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"FullFaith and Credit shall be given in each State to the

public Acts, Records, and judicial Proceedings of every other

State. And the Congress may by general Laws prescribe the

Manner in which such Acts, Records and Proceedingsshall be

proved, and the Effect thereof."

"And the said records and judicial proceedings, so authenticated,shall have such faith and credit given to them in every court within the United States as they have by law or2 usage in the courts of the State from which they are taken."

The mandatory out-of-state effects of a state's divorce decree depend upon the interpretation which the Supreme Court of the United States gives to the foregoing constitutional provision and the Statute of 1790. Although the Court has had to deal with these propositions throughout its history, its contribution toward the solution of domestic relations problems arising thereunder has not been impressive. The opinions of the Supreme Court as to family law have seemed like episodes in some long judicial soap opera, each one advancing the plot to a degree, but also posing a new set of questions to be resolved upon the next occasion.

A combination of three American legal propositions has operated to make the problem of "migratory divorce" a phenomenon peculiar to the United States: a) A wife can secure a domicil 3 different from that of her husband;4 b) A state A.B. 1940, University of Chicago; J.D. 1942, University of Chicago.

* Assistant Professor of Law, Indiana University School of Law.

1. U. S. CoNsT. Art. IV, § 1.

2. 1 STAT. 122 (1790), 28 U. S. C. § 687 (1946).

3. A definition of domicil, approved by the Supreme Court of the United States, was contained in the charge to the jury in the second Williams case. "Domicil... was that place where a person 'has voluntarily fixed his abode... not for a mere special or temporary purpose, but with a present intention of making it his home, either permanently or for an indefinite or unlimited length of time.'" Williams v. North Carolina, 325 U. S. 226, 236 (1945).

4. RESTATEMENT, CoNFLICT OF LAWS § 28 (1934). In England a married woman retains the domicil of her husband even if she has obtained a decree of judicial separation from him. CHEsmE, PRrVATE INTEmATIONAL LAw 237 (3d ed. 1947).

[Vol. 24


which is the domicil of one of the parties to a marriage will grant a divorce ;5 and c) The divorcing state applies its own substantive law of divorce.8 With these propositions in mind unhappily married persons who live in states which have strict policies about divorce are tempted to take advantage of the more liberal laws of another state by removing themselves briefly to the more favorable state and, in that jurisdiction, carefully building up evidence of the mental state necessary to domicil.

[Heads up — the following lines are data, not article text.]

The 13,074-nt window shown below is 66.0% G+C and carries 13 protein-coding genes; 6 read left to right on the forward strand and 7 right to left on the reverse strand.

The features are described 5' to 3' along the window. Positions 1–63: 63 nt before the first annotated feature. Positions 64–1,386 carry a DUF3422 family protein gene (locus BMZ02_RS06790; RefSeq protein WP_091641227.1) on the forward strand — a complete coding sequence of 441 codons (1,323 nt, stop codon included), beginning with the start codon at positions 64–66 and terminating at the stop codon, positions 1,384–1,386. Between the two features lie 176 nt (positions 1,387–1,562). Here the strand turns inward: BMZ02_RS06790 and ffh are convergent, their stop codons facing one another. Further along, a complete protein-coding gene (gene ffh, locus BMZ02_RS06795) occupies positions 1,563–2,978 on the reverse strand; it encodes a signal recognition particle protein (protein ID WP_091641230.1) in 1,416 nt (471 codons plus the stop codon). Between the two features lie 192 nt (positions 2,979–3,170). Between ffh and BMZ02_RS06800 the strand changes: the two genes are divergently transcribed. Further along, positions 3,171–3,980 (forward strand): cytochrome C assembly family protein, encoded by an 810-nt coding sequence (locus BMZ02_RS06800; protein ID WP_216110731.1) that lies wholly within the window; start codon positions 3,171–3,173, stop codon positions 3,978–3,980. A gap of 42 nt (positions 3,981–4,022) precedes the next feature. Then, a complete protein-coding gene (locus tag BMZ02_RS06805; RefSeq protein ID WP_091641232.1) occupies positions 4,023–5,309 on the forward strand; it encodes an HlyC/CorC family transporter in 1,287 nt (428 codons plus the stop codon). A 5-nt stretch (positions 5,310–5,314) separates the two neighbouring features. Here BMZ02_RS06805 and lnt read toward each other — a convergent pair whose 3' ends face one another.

The earliest full faith and credit cases which involve divorce, drawing largely upon the ordinary principles of conflict of laws, have made domicil, as the jurisdictional basis for divorce, a part of the federal scheme for mandatory recognition of divorce decrees.7 Full faith and credit need not be given to a decree of divorce unless the decree is granted by the state of domicil.8 But whose domicil? A marriage involves two, and the parties may well be domiciled in different states.

Cheever v. Wilson,9 made it clear that a divorce was entitled to full faith and credit if the state granting it was the domicil of one party and the other spouse had made a personal appearance in the proceeding. According to Andrews v. Andrews,1 the parties to a divorce, neither of whom is domiciled in the divorcing state, cannot by their mutual consent confer such jurisdiction on a court that the ensuing decree must be given full faitl and credit. The doctrine of res judicata apparently did not prevent a party from attacking F.'s divorce decree in F211 on a jurisdictional ground even though both spouses had

–  –  –

appeared in the divorce proceeding and could have litigated the jurisdictional question. After the famous case of Haddock v. Haddock,12 if merely one party appeared before the divorcing court only the state of the "matrimonial domicil" had power to grant a divorce binding in other states. Davis v.

Davis," has modified the Andrews case: If the parties to a marriage appear in the divorce suit and actually litigate the jurisdictional question of domicil, they are bound by the decision. The doctrine of res judicata is applicable to litigated questions of jurisdiction of the subject matter.